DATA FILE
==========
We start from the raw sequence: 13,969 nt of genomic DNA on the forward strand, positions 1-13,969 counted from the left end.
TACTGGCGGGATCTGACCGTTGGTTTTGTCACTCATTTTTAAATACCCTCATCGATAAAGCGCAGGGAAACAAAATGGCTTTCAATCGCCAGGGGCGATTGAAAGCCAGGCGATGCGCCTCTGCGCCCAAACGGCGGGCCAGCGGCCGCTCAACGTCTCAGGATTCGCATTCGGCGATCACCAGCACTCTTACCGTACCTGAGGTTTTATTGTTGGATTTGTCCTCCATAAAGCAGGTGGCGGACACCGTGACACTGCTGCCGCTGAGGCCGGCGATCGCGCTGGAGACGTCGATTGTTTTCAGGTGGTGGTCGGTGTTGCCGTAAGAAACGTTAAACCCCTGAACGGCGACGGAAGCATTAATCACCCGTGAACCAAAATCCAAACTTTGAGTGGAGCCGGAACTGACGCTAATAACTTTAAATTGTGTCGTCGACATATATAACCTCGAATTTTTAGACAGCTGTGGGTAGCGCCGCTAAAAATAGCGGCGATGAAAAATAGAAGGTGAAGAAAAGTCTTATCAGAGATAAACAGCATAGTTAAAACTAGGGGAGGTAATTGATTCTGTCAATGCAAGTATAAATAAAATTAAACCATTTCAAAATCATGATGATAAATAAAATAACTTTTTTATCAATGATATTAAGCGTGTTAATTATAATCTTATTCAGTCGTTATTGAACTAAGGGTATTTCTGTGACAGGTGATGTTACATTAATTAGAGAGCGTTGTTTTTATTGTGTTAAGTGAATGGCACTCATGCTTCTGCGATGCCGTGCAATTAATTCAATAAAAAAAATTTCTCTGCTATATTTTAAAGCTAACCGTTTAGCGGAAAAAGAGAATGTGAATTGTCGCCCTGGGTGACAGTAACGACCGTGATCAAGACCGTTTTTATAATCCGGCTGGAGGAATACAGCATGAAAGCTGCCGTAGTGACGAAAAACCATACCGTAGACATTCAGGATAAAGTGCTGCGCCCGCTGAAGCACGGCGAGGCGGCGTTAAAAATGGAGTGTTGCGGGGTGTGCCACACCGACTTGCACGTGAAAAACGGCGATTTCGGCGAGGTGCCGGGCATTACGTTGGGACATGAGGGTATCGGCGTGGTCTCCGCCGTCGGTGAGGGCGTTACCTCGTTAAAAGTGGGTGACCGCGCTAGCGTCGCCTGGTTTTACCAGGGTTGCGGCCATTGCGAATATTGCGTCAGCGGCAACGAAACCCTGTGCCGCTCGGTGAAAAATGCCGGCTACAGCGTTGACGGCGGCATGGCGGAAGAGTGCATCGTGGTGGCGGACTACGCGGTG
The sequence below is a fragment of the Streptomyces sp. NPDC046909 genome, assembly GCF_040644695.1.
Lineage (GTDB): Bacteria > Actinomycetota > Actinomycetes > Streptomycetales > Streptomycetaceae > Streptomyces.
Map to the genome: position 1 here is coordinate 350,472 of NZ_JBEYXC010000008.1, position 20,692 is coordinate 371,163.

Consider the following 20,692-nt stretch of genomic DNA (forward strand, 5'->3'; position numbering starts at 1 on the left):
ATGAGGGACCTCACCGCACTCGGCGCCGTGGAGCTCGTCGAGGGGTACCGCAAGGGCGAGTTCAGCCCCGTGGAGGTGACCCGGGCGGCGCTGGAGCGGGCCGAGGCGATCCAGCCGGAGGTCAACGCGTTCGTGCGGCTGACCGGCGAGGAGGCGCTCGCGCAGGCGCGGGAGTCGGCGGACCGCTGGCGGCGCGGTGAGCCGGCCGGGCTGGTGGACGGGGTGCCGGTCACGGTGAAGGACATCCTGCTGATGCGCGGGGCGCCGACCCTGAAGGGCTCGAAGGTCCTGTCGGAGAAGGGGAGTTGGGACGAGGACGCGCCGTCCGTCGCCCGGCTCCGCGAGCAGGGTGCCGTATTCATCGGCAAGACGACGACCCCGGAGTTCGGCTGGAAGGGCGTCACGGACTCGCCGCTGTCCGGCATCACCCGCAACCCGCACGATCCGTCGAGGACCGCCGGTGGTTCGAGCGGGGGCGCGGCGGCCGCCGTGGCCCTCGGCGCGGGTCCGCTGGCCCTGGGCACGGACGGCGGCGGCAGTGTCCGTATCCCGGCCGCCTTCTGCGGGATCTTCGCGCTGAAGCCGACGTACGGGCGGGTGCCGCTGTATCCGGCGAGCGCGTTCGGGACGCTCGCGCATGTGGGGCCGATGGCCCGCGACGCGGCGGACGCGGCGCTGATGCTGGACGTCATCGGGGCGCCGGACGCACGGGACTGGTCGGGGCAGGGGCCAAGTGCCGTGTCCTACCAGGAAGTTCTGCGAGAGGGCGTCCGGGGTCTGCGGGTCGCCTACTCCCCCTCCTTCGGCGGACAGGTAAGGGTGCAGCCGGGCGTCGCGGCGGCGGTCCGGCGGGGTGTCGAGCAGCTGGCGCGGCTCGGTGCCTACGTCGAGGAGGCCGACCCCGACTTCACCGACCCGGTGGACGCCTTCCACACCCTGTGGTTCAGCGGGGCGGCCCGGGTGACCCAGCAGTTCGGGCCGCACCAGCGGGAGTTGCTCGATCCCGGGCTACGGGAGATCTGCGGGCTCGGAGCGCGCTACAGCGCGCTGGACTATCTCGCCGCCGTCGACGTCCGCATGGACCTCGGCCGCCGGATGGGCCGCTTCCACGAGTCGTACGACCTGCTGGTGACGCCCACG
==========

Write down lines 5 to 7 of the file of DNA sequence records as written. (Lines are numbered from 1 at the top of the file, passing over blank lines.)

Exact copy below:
Map to the genome: position 1 here is coordinate 350,472 of NZ_JBEYXC010000008.1, position 20,692 is coordinate 371,163.

Consider the following 20,692-nt stretch of genomic DNA (forward strand, 5'->3'; position numbering starts at 1 on the left):
ATGAGGGACCTCACCGCACTCGGCGCCGTGGAGCTCGTCGAGGGGTACCGCAAGGGCGAGTTCAGCCCCGTGGAGGTGACCCGGGCGGCGCTGGAGCGGGCCGAGGCGATCCAGCCGGAGGTCAACGCGTTCGTGCGGCTGACCGGCGAGGAGGCGCTCGCGCAGGCGCGGGAGTCGGCGGACCGCTGGCGGCGCGGTGAGCCGGCCGGGCTGGTGGACGGGGTGCCGGTCACGGTGAAGGACATCCTGCTGATGCGCGGGGCGCCGACCCTGAAGGGCTCGAAGGTCCTGTCGGAGAAGGGGAGTTGGGACGAGGACGCGCCGTCCGTCGCCCGGCTCCGCGAGCAGGGTGCCGTATTCATCGGCAAGACGACGACCCCGGAGTTCGGCTGGAAGGGCGTCACGGACTCGCCGCTGTCCGGCATCACCCGCAACCCGCACGATCCGTCGAGGACCGCCGGTGGTTCGAGCGGGGGCGCGGCGGCCGCCGTGGCCCTCGGCGCGGGTCCGCTGGCCCTGGGCACGGACGGCGGCGGCAGTGTCCGTATCCCGGCCGCCTTCTGCGGGATCTTCGCGCTGAAGCCGACGTACGGGCGGGTGCCGCTGTATCCGGCGAGCGCGTTCGGGACGCTCGCGCATGTGGGGCCGATGGCCCGCGACGCGGCGGACGCGGCGCTGATGCTGGACGTCATCGGGGCGCCGGACGCACGGGACTGGTCGGGGCAGGGGCCAAGTGCCGTGTCCTACCAGGAAGTTCTGCGAGAGGGCGTCCGGGGTCTGCGGGTCGCCTACTCCCCCTCCTTCGGCGGACAGGTAAGGGTGCAGCCGGGCGTCGCGGCGGCGGTCCGGCGGGGTGTCGAGCAGCTGGCGCGGCTCGGTGCCTACGTCGAGGAGGCCGACCCCGACTTCACCGACCCGGTGGACGCCTTCCACACCCTGTGGTTCAGCGGGGCGGCCCGGGTGACCCAGCAGTTCGGGCCGCACCAGCGGGAGTTGCTCGATCCCGGGCTACGGGAGATCTGCGGGCTCGGAGCGCGCTACAGCGCGCTGGACTATCTCGCCGCCGTCGACGTCCGCATGGACCTCGGCCGCCGGATGGGCCGCTTCCACGAGTCGTACGACCTGCTGGTGACGCCCACG